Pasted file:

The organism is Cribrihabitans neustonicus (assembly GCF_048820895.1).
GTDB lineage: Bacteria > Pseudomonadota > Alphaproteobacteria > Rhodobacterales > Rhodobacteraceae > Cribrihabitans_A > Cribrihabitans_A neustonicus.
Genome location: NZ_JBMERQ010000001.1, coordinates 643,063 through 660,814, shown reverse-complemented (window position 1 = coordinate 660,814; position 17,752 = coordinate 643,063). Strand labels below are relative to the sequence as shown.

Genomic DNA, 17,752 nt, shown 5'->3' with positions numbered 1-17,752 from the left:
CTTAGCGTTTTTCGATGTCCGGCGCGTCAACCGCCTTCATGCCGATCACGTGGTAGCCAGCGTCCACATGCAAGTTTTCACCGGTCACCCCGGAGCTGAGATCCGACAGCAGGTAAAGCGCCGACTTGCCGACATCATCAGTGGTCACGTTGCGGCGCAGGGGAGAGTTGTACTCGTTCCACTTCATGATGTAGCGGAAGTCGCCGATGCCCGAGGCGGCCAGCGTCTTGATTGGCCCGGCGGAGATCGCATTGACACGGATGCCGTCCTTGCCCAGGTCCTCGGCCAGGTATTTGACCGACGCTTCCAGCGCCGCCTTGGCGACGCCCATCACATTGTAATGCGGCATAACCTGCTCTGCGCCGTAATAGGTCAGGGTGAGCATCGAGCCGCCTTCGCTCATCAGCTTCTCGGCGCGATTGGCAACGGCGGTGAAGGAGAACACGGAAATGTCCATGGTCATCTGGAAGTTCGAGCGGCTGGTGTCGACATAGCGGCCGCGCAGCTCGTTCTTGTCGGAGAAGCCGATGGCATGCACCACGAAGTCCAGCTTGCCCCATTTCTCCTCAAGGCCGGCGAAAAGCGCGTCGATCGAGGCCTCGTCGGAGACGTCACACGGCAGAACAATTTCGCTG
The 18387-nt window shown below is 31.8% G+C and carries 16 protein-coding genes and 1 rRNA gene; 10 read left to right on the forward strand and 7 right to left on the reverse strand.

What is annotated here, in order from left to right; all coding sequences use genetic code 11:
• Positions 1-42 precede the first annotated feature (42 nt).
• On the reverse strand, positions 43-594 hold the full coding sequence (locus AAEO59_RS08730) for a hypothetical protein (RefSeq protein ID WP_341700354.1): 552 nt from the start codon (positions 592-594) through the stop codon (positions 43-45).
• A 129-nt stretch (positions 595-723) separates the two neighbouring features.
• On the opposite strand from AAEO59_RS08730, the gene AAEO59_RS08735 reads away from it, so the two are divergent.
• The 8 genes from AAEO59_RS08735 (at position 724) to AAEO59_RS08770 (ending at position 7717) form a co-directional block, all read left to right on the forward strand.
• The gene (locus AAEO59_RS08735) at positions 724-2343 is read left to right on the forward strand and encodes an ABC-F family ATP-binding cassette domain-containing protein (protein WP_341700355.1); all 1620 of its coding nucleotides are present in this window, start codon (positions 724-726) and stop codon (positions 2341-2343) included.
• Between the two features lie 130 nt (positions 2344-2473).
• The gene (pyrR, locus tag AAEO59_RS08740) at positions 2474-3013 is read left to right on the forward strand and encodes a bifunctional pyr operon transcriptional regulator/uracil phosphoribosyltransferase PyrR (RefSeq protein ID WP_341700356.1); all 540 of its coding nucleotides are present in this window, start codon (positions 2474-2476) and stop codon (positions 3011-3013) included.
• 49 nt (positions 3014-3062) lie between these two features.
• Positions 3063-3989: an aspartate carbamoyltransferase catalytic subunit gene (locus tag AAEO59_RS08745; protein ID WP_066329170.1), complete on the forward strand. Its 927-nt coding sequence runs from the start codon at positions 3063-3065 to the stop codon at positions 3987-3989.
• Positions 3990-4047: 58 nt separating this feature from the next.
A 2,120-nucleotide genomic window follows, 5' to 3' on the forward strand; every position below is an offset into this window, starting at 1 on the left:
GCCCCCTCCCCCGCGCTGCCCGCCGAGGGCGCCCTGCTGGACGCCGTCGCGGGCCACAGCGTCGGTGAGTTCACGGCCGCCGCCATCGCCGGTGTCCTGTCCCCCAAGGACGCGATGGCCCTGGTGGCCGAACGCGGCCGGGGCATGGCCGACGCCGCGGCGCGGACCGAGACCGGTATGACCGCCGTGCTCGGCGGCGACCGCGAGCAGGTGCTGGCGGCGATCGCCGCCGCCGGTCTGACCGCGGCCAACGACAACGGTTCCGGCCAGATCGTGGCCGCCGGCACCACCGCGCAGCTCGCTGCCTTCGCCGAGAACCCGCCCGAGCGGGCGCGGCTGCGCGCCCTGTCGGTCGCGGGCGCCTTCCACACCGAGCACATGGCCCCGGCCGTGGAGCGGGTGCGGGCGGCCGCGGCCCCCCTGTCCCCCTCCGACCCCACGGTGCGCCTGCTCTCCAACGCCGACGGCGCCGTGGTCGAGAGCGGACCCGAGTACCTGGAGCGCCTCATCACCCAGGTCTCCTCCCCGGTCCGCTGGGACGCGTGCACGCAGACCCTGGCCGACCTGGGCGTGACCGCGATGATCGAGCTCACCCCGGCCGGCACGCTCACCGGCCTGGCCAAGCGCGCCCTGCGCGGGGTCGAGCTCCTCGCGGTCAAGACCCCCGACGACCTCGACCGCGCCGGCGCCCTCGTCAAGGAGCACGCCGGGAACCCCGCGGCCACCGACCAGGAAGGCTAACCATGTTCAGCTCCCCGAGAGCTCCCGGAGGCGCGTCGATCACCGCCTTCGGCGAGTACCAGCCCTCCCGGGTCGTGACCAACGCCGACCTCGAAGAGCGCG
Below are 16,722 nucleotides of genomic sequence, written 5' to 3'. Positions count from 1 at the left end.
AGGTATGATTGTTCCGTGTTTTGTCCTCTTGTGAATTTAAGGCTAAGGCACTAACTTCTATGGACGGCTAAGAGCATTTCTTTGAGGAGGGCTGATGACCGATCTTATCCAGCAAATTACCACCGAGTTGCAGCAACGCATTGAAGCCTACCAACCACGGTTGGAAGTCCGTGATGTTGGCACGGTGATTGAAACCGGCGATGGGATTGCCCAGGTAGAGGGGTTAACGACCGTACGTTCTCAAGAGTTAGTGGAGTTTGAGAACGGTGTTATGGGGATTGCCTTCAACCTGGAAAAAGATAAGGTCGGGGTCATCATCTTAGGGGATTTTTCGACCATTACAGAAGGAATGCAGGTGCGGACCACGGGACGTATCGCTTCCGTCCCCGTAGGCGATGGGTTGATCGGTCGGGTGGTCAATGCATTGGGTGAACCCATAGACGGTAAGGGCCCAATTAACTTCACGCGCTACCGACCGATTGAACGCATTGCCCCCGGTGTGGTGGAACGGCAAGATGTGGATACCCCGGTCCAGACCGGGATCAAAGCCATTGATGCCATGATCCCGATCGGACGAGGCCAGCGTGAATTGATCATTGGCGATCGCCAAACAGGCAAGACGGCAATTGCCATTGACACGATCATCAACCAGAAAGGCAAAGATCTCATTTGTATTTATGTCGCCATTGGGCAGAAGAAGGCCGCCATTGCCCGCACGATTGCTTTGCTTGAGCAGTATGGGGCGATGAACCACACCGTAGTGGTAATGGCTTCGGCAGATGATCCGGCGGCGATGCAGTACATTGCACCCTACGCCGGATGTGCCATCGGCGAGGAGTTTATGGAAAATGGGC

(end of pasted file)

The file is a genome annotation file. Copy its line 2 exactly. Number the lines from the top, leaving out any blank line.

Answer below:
GTDB lineage: Bacteria > Pseudomonadota > Alphaproteobacteria > Rhodobacterales > Rhodobacteraceae > Cribrihabitans_A > Cribrihabitans_A neustonicus.